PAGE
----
Personal tools

Issue Alert - 13-01-02

Document Actions
Date:

Jan 14, 2013

Program Area:

Family Independence Program (FIP)

Issue Summary:

Effective 01/01/2013, the JET program has been renamed “PATH,” there is a new standard of promptness for running the FIP Eligibility Determination Group (EDG), and there is a mandatory 21-day Application Eligibility Period (AEP) that clients must successfully complete in order for their FIP application to be approved. This Issue Alert discusses DHS’ administration of the AEP. Issue Alert 13-01-03 discusses Workforce Development Agency – State of Michigan’s (WDASOM) administration of the AEP.

Persons Affected:

All FIP applicants

For More Information:

Center for Civil Justice 320 S. Washington, 2nd. Floor Saginaw, MI 48607 (989-755-3120) (1-800)724-7441 Fax: (989) 755-3558 Email: info@ccj-mi.org Michigan Poverty Law Program 611 Church St., Ste. 4A Ann Arbor, MI 48104 Phone: 734-998-6100 Fax: 734-998-9125


Background

In order to be eligible to receive Family Independence Program (FIP) benefits, MCLA 400.57 requires FIP applicants who are not deferred from work requirements to attend PATH orientation and cooperate with employment and training activities.  CCJ is analyzing whether the AEP requirement is authorized by the Social Welfare Act.  Under the former policy, “orientation” requirements were different in different MWAs, so that some applicants were required to attend orientation for one day, while other applications were required to attend for multiple days – sometimes for up to one week or so - before being eligible to receive FIP benefits.

This Issue Alert summarizes changes in Department of Human Services (DHS) policy announced in Bridges Policy Bulletin (BPB) 2013-001 available on DHS’ Web site at http://www.mfia.state.mi.us/olmweb/ex/html/ and contained in January 1, 2013 versions of the following DHS policies: BAM 110, 115, 300, and 600; BEM 100, 201, 218, 229, 230A, 230B, 232, 233A, 233B, 234, 345, 519, and 800.  This Issue Alert covers three areas that are referenced in BPB 2013-001, as which are discussed in detail under the “What’s happening?” section below in this Issue Alert:

1.      JET named has been changed to “PATH”:  Pursuant to DHS policy, the work participation program name has been changed from Jobs, Education and Training (JET) to Partnership. Accountability. Training. Hope. (PATH).

2.      New standard of promptness for FIP Eligibility Determination Group (EDG):  Pursuant to BAM 115, the DHS specialist (caseworker) must run a client’s FIP Eligibility Determination Group (EDG) in Bridges within five days of the client’s application date.  CCJ thinks this means that the applicant’s case will begin to be processed sooner.  This also means that, if not deferred from work requirements, applicants will begin participating in PATH sooner.   

3.      New application requirements during 21-day Application Eligibility Period (AEP):  Pursuant to BEM 229, all FIP applicants must successfully complete a 21-day Application Eligibility Period (AEP), which is part of orientation, in order for their FIP application to be approved.  Successful completion of the AEP includes:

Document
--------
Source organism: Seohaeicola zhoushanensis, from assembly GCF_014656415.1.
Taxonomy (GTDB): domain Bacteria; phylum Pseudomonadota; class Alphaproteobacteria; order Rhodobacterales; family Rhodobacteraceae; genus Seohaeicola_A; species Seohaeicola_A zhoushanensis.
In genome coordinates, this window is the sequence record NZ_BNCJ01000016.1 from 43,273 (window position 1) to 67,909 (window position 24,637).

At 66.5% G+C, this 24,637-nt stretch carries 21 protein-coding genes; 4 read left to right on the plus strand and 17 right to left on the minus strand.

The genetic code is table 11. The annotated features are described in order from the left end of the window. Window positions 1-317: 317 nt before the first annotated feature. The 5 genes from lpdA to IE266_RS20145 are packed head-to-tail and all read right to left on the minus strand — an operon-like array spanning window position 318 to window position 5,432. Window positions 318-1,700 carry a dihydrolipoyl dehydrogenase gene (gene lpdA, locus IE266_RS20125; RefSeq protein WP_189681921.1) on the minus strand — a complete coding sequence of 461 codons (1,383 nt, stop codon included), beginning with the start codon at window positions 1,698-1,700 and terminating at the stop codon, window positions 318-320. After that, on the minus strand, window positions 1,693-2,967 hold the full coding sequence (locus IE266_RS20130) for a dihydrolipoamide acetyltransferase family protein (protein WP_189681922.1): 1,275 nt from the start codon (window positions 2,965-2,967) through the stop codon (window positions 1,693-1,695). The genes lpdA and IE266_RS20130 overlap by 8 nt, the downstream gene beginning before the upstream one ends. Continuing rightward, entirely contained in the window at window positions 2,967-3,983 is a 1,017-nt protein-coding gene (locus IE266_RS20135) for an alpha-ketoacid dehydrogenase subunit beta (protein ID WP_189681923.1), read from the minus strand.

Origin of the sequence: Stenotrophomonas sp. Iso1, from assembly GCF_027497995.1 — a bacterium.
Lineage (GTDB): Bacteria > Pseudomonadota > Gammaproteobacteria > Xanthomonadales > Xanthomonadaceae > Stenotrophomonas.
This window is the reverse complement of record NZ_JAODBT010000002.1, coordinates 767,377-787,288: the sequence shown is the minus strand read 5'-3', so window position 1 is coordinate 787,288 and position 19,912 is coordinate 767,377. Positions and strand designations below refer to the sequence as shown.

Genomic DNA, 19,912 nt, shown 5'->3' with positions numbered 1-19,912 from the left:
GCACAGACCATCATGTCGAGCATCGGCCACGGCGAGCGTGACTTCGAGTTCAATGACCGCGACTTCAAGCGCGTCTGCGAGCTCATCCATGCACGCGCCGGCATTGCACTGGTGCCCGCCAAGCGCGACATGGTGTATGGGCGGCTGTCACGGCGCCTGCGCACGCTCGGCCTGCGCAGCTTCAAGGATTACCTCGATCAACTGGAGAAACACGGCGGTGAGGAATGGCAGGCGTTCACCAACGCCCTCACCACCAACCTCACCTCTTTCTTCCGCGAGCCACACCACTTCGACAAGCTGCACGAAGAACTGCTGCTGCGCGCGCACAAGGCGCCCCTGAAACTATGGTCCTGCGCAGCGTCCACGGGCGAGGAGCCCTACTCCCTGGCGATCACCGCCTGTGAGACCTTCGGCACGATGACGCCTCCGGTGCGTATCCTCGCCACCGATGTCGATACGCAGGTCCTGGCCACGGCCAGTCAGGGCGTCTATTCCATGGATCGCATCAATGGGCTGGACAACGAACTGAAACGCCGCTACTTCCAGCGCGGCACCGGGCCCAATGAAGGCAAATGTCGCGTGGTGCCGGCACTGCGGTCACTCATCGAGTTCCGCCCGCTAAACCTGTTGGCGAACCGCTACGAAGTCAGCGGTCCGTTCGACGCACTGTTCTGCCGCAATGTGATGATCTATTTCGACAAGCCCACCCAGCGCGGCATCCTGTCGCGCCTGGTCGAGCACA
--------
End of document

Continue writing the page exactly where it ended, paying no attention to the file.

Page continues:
a.       Begin the AEP by the last date to attend, as indicated on the DHS-4785 (PATH Appointment Notice).

b.      Complete PATH AEP requirements, which typically require 21 days (3 weeks) of activities.

c.       Continue to participate in required PATH activities after the completion of the AEP and prior to opening of the FIP case. 

BEM 229 directs caseworkers to deny an applicant’s FIP application if the applicant does not complete all of these requirements.

Several deadlines for clients have been shortened. Pursuant to BEM 230A, the last date to attend the AEP is changed from 20 to 15 days and the mailing time frame has changed from 10 days to 6 days.  The notice that the applicant receives tell the applicant that s/he must attend PATH, but CCJ thinks that the notice does not tell the applicant that s/he must specifically participate in the AEP.   

What's Happening?

1.      JET named has been changed to “PATH”:  For all DHS programs, the name of the work participation program has been changed to “Partnership. Accountability. Training. Hope.” (PATH).

2.      New standard of promptness for FIP EDG, which triggers assignment to PATH:  The DHS caseworker must run a client’s FIP Eligibility Determination Group (EDG) in Bridges within five days of the client’s application date.  Once the FIP EDG has been run, a DHS-4785, PATH Appointment Notice, will be generated and mailed to the client, unless the client has been exempted (deferred) from PATH.  This means that the DHS-4785 should be generated and mailed to the client within five days of the client’s FIP application.  The standard of promptness for approval or denial of the FIP application has not changed, and remains 45 days from the date of application.  BAM 115, page 10, “Standard of Promptness,” “FIP only.”

3.      21-day Application Eligibility Period (AEP):  Pursuant to BEM 229, the AEP is part of the PATH orientation.  The AEP is an eligibility requirement for approval of the FIP application.  The specifics contained in BEM 229 are discussed below:

a.       Jobs and Self-Sufficiency Survey (BEM 229, page 1):  At application, the registration support staff must provide clients with a DHS-619, which is the Jobs and Self-Sufficiency Survey.  (Clients who applied via MI Bridges will have already answered these questions at application.)  Caseworkers must do all of the following:

                                                              i.      Do an intake interview with each client and make a barrier assessment to determine the client’s readiness for the referral to PATH. 

                                                            ii.      Identify and provide “direct support services” (DSS) as needed (see BEM 232).  DSS are goods and services provided to help families achieve self-sufficiency.  DHS is responsible to, and must, help clients who present with these barriers before requiring the client’s PATH attendance. 

                                                          iii.      Open/edit that Family Self-Sufficiency Plan (FSSP) and enter the client’s strength and barrier information. 

                                                          iv.      Temporarily defer a client who has identified barriers until the barriers are removed.  Because the new AEP requires applicants to actively participate in the AEP/PATH before the applicant is approved for FIP benefits, it is very important that DHS defers applicants who are unable to participate in the AEP due to barriers/limitations (due to disability, etc). 

                                                            v.      Temporarily defer a client who has identified barriers that require further assessment/verification before a decision about a longer deferral is made.